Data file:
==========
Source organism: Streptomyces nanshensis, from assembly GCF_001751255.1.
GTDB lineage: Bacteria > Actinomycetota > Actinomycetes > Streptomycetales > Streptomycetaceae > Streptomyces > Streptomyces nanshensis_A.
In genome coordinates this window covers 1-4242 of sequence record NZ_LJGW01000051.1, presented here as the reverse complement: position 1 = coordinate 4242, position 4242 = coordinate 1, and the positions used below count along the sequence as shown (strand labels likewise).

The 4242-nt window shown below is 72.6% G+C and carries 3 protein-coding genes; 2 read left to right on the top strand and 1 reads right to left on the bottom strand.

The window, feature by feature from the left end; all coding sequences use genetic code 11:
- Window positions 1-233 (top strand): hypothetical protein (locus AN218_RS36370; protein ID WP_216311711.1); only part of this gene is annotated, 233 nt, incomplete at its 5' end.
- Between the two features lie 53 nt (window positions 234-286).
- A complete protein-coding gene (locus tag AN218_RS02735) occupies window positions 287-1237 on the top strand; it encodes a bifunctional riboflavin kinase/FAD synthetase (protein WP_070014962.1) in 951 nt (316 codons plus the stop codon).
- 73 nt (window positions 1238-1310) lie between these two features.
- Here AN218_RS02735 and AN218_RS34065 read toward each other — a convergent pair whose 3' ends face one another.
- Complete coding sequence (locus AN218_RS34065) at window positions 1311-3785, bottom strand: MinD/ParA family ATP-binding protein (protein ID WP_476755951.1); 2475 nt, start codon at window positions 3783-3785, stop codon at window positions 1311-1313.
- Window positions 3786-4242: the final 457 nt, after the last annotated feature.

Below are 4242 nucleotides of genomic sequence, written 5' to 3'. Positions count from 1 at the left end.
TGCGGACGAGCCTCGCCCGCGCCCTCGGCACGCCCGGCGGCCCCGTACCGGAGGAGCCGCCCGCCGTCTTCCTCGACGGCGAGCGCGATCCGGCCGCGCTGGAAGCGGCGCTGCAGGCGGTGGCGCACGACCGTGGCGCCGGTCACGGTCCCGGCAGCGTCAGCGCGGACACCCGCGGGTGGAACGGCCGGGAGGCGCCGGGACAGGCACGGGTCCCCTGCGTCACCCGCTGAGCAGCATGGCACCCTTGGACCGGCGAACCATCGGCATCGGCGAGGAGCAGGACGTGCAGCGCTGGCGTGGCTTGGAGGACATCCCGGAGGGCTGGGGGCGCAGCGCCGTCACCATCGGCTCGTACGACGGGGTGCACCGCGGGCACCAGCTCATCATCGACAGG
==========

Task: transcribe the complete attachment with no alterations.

Source organism: Streptomyces nanshensis, from assembly GCF_001751255.1.
GTDB lineage: Bacteria > Actinomycetota > Actinomycetes > Streptomycetales > Streptomycetaceae > Streptomyces > Streptomyces nanshensis_A.
In genome coordinates this window covers 1-4242 of sequence record NZ_LJGW01000051.1, presented here as the reverse complement: position 1 = coordinate 4242, position 4242 = coordinate 1, and the positions used below count along the sequence as shown (strand labels likewise).

The 4242-nt window shown below is 72.6% G+C and carries 3 protein-coding genes; 2 read left to right on the top strand and 1 reads right to left on the bottom strand.

The window, feature by feature from the left end; all coding sequences use genetic code 11:
- Window positions 1-233 (top strand): hypothetical protein (locus AN218_RS36370; protein ID WP_216311711.1); only part of this gene is annotated, 233 nt, incomplete at its 5' end.
- Between the two features lie 53 nt (window positions 234-286).
- A complete protein-coding gene (locus tag AN218_RS02735) occupies window positions 287-1237 on the top strand; it encodes a bifunctional riboflavin kinase/FAD synthetase (protein WP_070014962.1) in 951 nt (316 codons plus the stop codon).
- 73 nt (window positions 1238-1310) lie between these two features.
- Here AN218_RS02735 and AN218_RS34065 read toward each other — a convergent pair whose 3' ends face one another.
- Complete coding sequence (locus AN218_RS34065) at window positions 1311-3785, bottom strand: MinD/ParA family ATP-binding protein (protein ID WP_476755951.1); 2475 nt, start codon at window positions 3783-3785, stop codon at window positions 1311-1313.
- Window positions 3786-4242: the final 457 nt, after the last annotated feature.

Below are 4242 nucleotides of genomic sequence, written 5' to 3'. Positions count from 1 at the left end.
TGCGGACGAGCCTCGCCCGCGCCCTCGGCACGCCCGGCGGCCCCGTACCGGAGGAGCCGCCCGCCGTCTTCCTCGACGGCGAGCGCGATCCGGCCGCGCTGGAAGCGGCGCTGCAGGCGGTGGCGCACGACCGTGGCGCCGGTCACGGTCCCGGCAGCGTCAGCGCGGACACCCGCGGGTGGAACGGCCGGGAGGCGCCGGGACAGGCACGGGTCCCCTGCGTCACCCGCTGAGCAGCATGGCACCCTTGGACCGGCGAACCATCGGCATCGGCGAGGAGCAGGACGTGCAGCGCTGGCGTGGCTTGGAGGACATCCCGGAGGGCTGGGGGCGCAGCGCCGTCACCATCGGCTCGTACGACGGGGTGCACCGCGGGCACCAGCTCATCATCGACAGG